• Reply Carol Cassara February 13, 2017 at 23:22

    I was surrpised, myself, to learn how important this becomes in our later years. I take B12 and D plus a multi. Have to.

    • Reply Sue Loncaric February 15, 2017 at 14:34

      Yes, I’ve been taking multi vitamins lately plus a probiotic and feel much better for it.

  • Reply Linda Hobden February 14, 2017 at 00:24

    I do tend to have a Mediterranean diet nowadays … the vitamin D thing was something I was unaware of until this morning when my mum’s blood test report came in today suggesting a lack of vitamin D – so this post was quite timely.

    • Reply Sue Loncaric February 15, 2017 at 14:30

      Hi Linda! The Mediterranean diet does get a lot of positive press and it is so easy to follow. Vitamin D is a problem and we really need to be careful as we get older. Thanks for stopping by xx

  • Reply Margaretha Montagu February 14, 2017 at 03:13

    A balanced diet as we get older is essential, I fully agree. Excellent way to invest in our futures.

  • Reply Molly Stevens February 14, 2017 at 06:46

    Nutrition is important at any age, but more so as we age, Sue. I’m working on cutting back sugar from my diet. Except for my daily small dose of dark chocolate. 🙂

    • Reply Sue Loncaric February 16, 2017 at 06:30

      Well dark chocolate is good for us Molly so no need to cut it out! I think all things in moderation and yes cutting back on sugar certainly helps. Have a fit and fabulous day. x

  • Reply Silly Mummy February 14, 2017 at 10:26

    Good advice. I should make an effort to eat more healthily. I’m not too bad, but I eat too much chocolate. And I drink too much coke – should drink more water! I do have pernicious anaemia though – so no amount of B12 rich foods will help me there (but I have injections every 3 months)!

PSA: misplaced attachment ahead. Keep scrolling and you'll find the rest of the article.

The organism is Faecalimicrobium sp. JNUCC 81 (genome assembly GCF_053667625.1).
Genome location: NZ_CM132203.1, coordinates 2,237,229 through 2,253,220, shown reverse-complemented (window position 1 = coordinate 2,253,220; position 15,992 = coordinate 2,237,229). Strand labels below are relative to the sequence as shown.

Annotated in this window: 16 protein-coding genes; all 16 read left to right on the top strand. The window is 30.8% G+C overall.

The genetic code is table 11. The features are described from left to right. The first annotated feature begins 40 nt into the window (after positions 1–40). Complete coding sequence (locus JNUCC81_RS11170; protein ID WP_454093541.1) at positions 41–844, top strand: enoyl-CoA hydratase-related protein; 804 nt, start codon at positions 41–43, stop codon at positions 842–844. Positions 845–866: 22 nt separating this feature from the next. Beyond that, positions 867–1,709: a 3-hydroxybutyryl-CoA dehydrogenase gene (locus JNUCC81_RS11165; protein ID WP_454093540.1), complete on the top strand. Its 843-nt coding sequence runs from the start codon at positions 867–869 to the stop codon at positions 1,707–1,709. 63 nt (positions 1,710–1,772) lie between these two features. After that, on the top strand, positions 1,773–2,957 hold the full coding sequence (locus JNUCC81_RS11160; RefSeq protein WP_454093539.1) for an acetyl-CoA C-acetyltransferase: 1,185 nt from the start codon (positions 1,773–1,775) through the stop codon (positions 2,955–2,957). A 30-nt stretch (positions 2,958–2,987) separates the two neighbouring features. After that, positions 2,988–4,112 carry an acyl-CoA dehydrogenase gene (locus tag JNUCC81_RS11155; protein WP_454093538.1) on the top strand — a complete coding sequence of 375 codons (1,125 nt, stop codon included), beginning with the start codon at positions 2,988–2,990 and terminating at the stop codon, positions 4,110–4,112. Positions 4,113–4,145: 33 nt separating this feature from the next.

• Reply Melissa Ruddy February 14, 2017 at 10:42

    Vitamin D has been coming up a lot in health food discussion. I have read that many more woman are low in Vitamin D then previously thought. Low Vitamin D can contribute to so many symptoms that have been thought to be other ailments. It is certainly something to have checked

    • Reply Sue Loncaric February 15, 2017 at 14:25

      Yes and the more we work in offices or stay inside the more we suffer from a Vitamin D deficiency. It has had a lot of attention lately.

  • Reply Janice | MostlyBlogging February 15, 2017 at 09:57

    Thanks for bringing your post to the Blogger’s Pit Stop last week.
    Janice, Pit Stop Crew

    • Reply Sue Loncaric February 15, 2017 at 14:19

      Thanks Janice!

  • Reply Barbara Radisavljevic October 14, 2017 at 19:30

    I’m doing well eating foods as close to their natural states as possible, but I do cook my meat, poultry, eggs and fish. I eat very simply most days, since my diet doesn’t require much cooking. I’ve discovered you can eat healthy meals without spending a lot of time in the kitchen.

    • Reply Sue Loncaric October 17, 2017 at 00:31

      Hi Barbara you are so right in saying that healthy meals don’t need to be time consuming. Sounds like you have your nutrition spot on and thanks for stopping by. Have a great week!